HARRISON, NJ— It was a puzzling performance from the New York Red Bulls in their 2-2 draw with the Colorado Rapids on Wednesday night. The Red Bulls held the run of play but were outshot by a far more opportunistic opponent. The Thursday Gaffer explores the themes from the disappointing draw at Red Bull Arena.
1. Unsettled pieces
The recent flurry of goals scored on the Red Bulls — eight goals over the past four games — is not the fault of the defense, necessarily. Seven of those scores have come off set pieces or penalty kicks, more an indictment of the team defense as a whole. Head coach Hans Backe had a hard time blaming goalkeeper Greg Sutton for either goal, the first being a penalty kick and the second a free kick that went through the defensive wall.
“We have defended very well,” Backe said. “There have been some strange goals, mostly from wide free kicks against us. When you have a wall and it goes through the wall, you can say of course that it’s a little bit sloppy, but overall I think when you look at corners and wide free kicks against us, it was OK.”
Unfortunately, that “OK” effort has cost the team points in the last four games.
2. The possession dilemma
New York held the ball for more than 62 percent of the match, keeping Colorado constantly chasing and on the defensive. But in the final third the Red Bulls stalled, unable to be decisive and breakdown a stout Rapids defensive shell. It was reminiscent of early April’s 1-0 loss in Philadelphia, where the Red Bulls were dominant on the ball but couldn’t convert their possession into scoring opportunities.
On Wednesday, the Red Bulls scored both of their goals in a six-minute span of the first half and then played a disjointed second half where they produced little in the way of chances.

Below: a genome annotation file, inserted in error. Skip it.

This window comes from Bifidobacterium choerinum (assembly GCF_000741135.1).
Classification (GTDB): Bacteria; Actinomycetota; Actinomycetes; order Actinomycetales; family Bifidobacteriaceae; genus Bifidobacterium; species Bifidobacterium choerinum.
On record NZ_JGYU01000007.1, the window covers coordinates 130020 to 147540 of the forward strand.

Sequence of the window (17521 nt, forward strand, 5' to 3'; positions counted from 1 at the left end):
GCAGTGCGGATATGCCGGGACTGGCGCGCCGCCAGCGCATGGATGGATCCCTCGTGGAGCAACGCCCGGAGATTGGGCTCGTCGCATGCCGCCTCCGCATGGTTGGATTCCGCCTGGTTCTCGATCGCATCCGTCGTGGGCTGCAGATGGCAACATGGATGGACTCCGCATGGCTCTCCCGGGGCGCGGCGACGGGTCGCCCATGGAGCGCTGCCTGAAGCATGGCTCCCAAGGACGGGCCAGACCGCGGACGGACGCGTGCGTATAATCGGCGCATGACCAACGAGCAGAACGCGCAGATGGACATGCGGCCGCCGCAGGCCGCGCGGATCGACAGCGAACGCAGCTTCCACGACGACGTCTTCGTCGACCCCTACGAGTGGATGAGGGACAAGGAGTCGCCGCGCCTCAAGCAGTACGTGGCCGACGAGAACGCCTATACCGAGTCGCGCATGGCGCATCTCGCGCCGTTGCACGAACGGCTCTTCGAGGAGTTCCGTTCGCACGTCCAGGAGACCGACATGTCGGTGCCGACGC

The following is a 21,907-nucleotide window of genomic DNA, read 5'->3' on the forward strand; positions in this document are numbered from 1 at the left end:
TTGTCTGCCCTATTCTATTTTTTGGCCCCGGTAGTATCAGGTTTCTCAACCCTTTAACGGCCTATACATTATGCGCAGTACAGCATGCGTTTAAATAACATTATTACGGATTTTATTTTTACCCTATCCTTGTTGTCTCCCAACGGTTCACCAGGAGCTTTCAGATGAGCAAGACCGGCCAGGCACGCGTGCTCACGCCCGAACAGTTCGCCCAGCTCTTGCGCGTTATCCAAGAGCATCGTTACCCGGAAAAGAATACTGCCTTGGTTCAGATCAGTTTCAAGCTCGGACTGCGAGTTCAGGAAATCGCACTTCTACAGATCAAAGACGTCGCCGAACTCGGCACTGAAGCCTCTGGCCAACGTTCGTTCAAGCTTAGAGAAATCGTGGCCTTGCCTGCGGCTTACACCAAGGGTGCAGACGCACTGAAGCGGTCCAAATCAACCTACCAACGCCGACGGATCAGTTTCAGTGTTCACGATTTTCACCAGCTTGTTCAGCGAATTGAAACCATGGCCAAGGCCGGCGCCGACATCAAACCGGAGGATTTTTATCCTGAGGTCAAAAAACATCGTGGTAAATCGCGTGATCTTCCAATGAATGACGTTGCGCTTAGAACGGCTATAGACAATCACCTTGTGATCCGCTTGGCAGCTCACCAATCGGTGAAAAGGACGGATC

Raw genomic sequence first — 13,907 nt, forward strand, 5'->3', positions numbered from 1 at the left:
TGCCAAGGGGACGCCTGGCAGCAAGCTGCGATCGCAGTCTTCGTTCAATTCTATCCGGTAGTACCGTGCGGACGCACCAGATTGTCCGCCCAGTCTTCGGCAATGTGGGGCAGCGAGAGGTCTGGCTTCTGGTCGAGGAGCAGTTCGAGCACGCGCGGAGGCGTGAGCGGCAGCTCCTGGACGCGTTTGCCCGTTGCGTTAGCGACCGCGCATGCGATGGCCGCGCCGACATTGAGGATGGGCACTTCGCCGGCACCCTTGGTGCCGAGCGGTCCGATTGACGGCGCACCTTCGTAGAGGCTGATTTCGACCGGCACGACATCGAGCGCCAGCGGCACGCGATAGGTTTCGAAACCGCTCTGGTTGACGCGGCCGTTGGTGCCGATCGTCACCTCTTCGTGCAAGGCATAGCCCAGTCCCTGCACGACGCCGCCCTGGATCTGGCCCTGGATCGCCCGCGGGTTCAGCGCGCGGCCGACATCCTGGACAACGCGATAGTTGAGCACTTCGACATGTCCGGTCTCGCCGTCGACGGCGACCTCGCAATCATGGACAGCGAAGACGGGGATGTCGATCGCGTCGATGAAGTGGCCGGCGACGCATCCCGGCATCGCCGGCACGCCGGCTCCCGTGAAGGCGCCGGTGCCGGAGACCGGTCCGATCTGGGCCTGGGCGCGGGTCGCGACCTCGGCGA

“[In the] second half we couldn’t break them down,” Backe said. “Our passing game wasn’t good enough. I think we had two or three passes and then we lost the ball, so there was no rhythm in our attacking game. Of course it’s very difficult to break down teams that sit and go for breaks, and today, in the second half, we weren’t creative enough to break them down.”
3. Mendes keys the back line
A groin strain suffered last Saturday in the 2-2 draw in Houston shelved defender Rafa Márquez, who now leaves to join Mexico for the Gold Cup. While the team missed Márquez’s distribution and vision out of the back line, Carlos Mendes was a sure and steady fill-in for the Mexican national team captain. It was a simple, clean game for the back line as Colorado’s two goals came off of dead-ball situations.
“As a back line we were focused on keeping them out of the goal,” defender Tim Ream said, "just kind of winning balls and letting our midfield do their thing."
4. The mental game
After soaring to the top of the Eastern Conference two weeks ago, the Red Bulls are winless in their last four matches. The stretch of one loss and three ties comes as the team is set to lose more than half its starters to the Gold Cup by the end of this weekend. The Red Bulls, though, say they’re not in a bad place mentally.
“Obviously you want to win, of course,” forward Luke Rodgers said. “Everyone thinks it’s a concern, but it’s not as if we’re not scoring goals and we’re struggling that way. I think if the team can score goals you’re always going to win games. We just need to cut out stupid goals [conceded]. That’s all I can say, really.”
And with so many starters set to go missing, the Red Bulls will have to be resilient to keep pace with the rest of the Eastern Conference.
Kristian R. Dyer can be followed at twitter.com/KristianRDyer